BWW Review: THE DEVIL'S MUSIC: THE LIFE AND BLUES OF BESSIE SMITH Brings on January Thaw
The Devil's Music: The Life and Blues of Bessie Smith
Written by Angelo Parra; Concept, Musical Staging & Direction by Joe Brancato; Musical Direction & Arrangement by Miche Braden; Scenic Designer, James J. Fenton; Costume Designer, Patricia E. Doherty; Lighting Designer, Todd Wren; Stage Manager, Bree Sherry; Assistant Stage Manager, Peter Crew
Performances through February 2 at Merrimack Repertory Theatre, 50 E. Merrimack Street, Lowell, MA; Box Office 978-654-4678 or www.mrt.org
The prolonged January thaw just may last into early February as long as Miche Braden and the boys in her band are playing the blues of Bessie Smith onstage at the Merrimack Repertory Theatre in Lowell. The blues may be cool, but Braden and the music are hot and will get your heart pumping in this lively production of playwright Angelo Parra's The Devil's Music: The Life and Blues of Bessie Smith. A Memphis "buffet flat" in 1937, richly rendered by Scenic Designer James J. Fenton, is the perfect backdrop for Bessie to strut her stuff, sing her signature songs, and tell the story of her tumultuous life.
Braden has a voice and presence as large as Smith's and she'll wow you and break your heart with a powerful performance that brings the singer to life. Even if you don't know much about Bessie Smith, you'll walk out of the show feeling as though you've just spent the evening in her company. The actress is joined by three outstanding musicians who are good-natured foils for Bessie's banter, but take a back seat to no one in the talent department. The trio of Jim Hankins on bass, Aaron Graves on piano, and Anthony E. Nelson, Jr. on saxophone is a vital piece of the essence of The Devil's Music. Hankins also has a small speaking role (Pickle) and sets the scene at the beginning of the show, making us aware that this is Bessie's final performance.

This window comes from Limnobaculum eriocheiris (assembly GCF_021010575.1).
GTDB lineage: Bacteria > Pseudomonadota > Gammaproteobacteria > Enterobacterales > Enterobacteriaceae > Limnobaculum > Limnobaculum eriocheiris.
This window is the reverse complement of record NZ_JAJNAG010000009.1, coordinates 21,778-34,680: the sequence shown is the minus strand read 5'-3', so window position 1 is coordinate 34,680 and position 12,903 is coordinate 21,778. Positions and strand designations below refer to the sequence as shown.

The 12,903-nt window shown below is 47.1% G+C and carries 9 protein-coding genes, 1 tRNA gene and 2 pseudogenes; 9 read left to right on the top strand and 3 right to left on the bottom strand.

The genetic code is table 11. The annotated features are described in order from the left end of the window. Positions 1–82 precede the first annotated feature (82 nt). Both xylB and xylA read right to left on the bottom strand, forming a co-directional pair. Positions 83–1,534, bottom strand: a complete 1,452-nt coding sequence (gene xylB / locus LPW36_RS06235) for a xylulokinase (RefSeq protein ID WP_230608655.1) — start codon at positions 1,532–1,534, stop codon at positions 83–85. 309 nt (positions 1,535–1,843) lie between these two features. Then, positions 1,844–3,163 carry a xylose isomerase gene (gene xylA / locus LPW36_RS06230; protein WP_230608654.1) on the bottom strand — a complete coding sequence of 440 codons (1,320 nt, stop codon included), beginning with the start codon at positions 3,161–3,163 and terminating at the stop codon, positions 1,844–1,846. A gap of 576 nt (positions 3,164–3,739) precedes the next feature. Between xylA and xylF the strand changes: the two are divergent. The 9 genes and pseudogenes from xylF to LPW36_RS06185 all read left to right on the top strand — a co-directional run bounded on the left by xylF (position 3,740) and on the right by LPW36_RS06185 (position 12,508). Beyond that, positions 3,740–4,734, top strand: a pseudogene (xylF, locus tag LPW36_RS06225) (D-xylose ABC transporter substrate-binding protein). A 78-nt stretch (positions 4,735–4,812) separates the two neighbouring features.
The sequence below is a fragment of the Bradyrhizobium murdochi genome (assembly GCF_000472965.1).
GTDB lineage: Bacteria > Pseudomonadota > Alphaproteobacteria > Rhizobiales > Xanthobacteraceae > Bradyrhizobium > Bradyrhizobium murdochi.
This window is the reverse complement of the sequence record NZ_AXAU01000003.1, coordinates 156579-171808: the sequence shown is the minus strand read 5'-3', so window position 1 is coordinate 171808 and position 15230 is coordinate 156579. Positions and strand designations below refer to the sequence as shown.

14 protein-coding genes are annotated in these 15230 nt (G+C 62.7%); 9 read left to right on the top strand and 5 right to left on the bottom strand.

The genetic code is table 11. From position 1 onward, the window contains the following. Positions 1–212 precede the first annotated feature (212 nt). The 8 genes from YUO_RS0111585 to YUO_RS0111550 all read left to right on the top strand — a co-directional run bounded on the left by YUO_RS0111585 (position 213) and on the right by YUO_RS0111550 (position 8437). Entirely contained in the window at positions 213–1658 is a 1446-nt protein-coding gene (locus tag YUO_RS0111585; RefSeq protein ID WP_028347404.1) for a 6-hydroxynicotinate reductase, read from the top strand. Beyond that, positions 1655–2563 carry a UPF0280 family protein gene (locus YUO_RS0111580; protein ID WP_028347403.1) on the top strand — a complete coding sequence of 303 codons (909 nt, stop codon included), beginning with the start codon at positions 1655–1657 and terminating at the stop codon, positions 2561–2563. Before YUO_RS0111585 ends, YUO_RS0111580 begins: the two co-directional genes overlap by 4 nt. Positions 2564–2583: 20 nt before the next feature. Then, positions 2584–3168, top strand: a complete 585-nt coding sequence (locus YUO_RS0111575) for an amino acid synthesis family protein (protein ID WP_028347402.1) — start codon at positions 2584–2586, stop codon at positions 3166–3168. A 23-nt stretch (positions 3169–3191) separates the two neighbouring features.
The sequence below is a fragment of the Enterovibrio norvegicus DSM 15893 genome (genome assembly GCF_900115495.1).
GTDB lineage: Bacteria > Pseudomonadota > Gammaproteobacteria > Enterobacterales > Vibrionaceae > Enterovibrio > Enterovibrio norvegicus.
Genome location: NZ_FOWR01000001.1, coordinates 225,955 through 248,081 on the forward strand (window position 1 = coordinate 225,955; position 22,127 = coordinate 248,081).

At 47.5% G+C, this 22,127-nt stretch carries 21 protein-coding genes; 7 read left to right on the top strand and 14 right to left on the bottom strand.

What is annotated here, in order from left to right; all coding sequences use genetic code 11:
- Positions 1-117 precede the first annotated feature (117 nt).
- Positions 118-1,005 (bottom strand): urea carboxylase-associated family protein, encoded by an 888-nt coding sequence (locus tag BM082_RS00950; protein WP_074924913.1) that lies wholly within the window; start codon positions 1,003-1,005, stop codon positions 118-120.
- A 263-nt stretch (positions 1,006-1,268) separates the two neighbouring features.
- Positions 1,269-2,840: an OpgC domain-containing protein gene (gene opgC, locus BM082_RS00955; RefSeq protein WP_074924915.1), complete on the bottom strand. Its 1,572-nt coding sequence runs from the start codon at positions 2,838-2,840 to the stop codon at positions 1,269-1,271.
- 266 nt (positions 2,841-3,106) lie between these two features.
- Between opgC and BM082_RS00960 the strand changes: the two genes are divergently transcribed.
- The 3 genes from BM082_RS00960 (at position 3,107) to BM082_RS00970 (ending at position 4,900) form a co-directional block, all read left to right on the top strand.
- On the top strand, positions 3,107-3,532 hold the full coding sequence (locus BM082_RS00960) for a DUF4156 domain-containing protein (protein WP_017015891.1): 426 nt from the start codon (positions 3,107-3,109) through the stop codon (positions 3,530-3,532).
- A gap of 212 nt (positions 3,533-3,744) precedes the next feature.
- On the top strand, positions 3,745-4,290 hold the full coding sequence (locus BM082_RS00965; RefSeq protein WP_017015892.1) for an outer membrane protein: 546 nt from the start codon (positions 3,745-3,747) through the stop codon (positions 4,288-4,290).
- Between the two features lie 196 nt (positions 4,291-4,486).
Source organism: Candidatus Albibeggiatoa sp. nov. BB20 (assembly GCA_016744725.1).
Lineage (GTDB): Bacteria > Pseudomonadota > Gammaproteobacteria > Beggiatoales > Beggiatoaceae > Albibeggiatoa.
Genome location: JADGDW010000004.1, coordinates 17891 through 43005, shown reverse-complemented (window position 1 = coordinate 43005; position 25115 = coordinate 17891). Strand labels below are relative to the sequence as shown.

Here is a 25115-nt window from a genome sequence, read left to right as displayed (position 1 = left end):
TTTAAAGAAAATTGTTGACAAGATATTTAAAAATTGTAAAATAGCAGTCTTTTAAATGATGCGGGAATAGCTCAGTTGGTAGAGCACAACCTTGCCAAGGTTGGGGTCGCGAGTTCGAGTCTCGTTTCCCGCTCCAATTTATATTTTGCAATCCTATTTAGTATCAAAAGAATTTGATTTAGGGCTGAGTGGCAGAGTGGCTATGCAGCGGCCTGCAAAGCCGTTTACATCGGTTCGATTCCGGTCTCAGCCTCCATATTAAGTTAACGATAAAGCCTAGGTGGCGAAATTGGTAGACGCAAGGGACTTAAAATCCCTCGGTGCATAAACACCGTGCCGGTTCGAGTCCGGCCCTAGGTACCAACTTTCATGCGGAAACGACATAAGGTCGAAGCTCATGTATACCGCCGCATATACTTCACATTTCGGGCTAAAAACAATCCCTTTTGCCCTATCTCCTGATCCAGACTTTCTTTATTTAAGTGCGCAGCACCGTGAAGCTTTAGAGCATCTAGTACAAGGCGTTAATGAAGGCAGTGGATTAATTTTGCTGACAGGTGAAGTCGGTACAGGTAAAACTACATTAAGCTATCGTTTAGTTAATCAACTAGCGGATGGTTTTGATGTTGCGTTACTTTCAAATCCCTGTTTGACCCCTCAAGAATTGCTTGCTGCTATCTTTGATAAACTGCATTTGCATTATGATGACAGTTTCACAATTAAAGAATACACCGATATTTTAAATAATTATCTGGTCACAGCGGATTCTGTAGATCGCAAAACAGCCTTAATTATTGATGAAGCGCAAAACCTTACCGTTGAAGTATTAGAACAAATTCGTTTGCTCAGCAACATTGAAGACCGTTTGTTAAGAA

Nicknamed "The Empress of the Blues," Smith was the most popular female blues singer of the 1920s and 1930s, serving as an influence on later songstresses like Aretha Franklin and Janis Joplin. One of seven children whose parents died when she was nine years old, Bessie was raised by an older sister and became a street performer to help support the family, eventually going on tour as a dancer. One of the lighthearted segments of The Devil's Music occurs when she is relating this story and cheekily shows off her terpsichorean talents to silence the good-natured ribbing from the band.
Reflecting the times in general and Bessie's road in particular, the show doesn't gloss over the racism she faced and the alcoholism that afflicted her. However, she stands up to the former and embraces the latter, playing down the effects that both had on her. She tells a sad story and then erupts in song, shooing away her blues by the sheer power and emotion of her voice. The most poignant moment occurs when Bessie, after defending herself to a faceless judge in a custody hearing for her son, stands under a spotlight on a darkened stage and plaintively wails "I Ain't Got Nobody." Parra does an admirable job of displaying the contrast between the highs and lows of Smith's life, from a contract with Columbia Records to her troubles with men and the resulting heartache.